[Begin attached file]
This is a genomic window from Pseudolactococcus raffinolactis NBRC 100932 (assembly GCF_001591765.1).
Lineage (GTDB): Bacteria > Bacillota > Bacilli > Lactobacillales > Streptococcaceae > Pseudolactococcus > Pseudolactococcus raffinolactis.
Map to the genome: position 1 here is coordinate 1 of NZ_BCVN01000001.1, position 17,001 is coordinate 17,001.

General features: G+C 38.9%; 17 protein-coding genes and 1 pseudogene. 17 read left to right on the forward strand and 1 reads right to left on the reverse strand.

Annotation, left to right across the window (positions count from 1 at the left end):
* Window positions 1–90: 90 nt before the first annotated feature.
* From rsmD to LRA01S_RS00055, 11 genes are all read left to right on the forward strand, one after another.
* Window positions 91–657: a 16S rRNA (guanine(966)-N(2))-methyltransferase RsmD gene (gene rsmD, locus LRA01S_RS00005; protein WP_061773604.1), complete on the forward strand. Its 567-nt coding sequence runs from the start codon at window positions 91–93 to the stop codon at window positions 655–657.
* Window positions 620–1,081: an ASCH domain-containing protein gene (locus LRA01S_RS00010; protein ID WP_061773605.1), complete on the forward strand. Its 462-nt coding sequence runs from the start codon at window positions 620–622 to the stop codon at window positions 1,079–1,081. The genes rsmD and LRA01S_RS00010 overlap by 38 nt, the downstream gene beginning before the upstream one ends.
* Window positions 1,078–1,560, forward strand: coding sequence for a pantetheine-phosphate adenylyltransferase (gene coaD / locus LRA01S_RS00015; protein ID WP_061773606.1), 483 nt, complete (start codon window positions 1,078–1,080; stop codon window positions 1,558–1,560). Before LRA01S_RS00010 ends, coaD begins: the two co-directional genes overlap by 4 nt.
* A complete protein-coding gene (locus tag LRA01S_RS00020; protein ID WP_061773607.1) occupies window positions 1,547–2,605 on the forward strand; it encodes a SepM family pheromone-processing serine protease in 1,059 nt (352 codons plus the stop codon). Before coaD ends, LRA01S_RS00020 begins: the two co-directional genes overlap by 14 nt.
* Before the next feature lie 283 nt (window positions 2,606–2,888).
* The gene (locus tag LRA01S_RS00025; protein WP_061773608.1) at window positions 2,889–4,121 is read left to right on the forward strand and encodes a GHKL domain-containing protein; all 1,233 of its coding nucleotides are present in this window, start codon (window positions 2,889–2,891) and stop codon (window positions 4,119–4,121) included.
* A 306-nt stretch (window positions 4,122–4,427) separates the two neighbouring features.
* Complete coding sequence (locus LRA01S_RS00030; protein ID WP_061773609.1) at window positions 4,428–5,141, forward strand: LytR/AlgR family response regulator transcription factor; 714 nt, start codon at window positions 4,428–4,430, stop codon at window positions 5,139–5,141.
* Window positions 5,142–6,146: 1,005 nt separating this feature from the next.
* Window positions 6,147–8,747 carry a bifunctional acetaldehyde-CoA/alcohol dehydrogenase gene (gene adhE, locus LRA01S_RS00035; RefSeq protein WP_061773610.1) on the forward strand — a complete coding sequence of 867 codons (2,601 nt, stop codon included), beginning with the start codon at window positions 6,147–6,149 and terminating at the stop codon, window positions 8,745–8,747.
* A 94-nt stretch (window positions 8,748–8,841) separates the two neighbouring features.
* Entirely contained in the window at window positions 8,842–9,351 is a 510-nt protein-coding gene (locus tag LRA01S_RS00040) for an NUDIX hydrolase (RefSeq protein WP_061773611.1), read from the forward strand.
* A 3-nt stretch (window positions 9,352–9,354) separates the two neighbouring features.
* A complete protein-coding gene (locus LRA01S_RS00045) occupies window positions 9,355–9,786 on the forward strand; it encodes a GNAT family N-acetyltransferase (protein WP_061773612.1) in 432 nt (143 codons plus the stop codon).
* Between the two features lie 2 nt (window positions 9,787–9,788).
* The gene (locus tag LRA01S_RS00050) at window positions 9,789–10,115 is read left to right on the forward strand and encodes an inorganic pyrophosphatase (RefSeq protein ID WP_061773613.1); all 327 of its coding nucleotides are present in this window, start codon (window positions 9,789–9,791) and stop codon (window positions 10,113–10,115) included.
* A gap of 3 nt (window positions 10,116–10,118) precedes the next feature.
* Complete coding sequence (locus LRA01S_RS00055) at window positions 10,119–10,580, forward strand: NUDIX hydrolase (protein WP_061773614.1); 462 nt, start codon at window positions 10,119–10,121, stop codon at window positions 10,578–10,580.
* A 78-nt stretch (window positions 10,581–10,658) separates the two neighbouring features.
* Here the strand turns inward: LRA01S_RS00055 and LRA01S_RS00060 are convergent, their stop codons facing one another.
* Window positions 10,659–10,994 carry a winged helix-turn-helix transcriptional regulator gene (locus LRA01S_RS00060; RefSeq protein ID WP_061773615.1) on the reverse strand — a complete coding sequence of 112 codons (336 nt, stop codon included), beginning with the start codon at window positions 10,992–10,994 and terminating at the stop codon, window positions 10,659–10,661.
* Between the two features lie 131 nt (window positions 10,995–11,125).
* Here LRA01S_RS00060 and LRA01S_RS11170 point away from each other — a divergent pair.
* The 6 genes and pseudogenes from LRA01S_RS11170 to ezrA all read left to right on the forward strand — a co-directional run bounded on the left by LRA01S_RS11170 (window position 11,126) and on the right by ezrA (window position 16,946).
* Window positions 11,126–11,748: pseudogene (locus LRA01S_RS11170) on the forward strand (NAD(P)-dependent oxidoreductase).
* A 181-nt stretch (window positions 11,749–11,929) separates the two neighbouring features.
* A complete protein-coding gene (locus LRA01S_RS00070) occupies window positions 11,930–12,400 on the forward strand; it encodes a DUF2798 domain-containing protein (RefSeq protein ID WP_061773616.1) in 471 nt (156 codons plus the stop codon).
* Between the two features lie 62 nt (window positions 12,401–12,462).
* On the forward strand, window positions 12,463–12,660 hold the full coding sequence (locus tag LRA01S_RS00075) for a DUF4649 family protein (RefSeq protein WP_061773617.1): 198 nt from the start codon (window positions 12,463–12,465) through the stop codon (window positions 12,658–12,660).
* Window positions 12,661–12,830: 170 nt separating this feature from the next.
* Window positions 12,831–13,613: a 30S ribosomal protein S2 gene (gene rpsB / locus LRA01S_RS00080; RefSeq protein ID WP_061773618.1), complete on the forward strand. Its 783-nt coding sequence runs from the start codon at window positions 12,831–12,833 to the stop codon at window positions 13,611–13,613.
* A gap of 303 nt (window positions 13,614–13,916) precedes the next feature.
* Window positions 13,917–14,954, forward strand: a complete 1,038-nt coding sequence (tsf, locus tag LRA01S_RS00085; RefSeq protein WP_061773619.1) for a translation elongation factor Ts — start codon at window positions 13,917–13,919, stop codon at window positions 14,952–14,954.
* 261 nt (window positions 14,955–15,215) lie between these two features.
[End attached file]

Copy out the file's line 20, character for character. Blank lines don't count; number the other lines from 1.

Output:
* A 3-nt stretch (window positions 9,352–9,354) separates the two neighbouring features.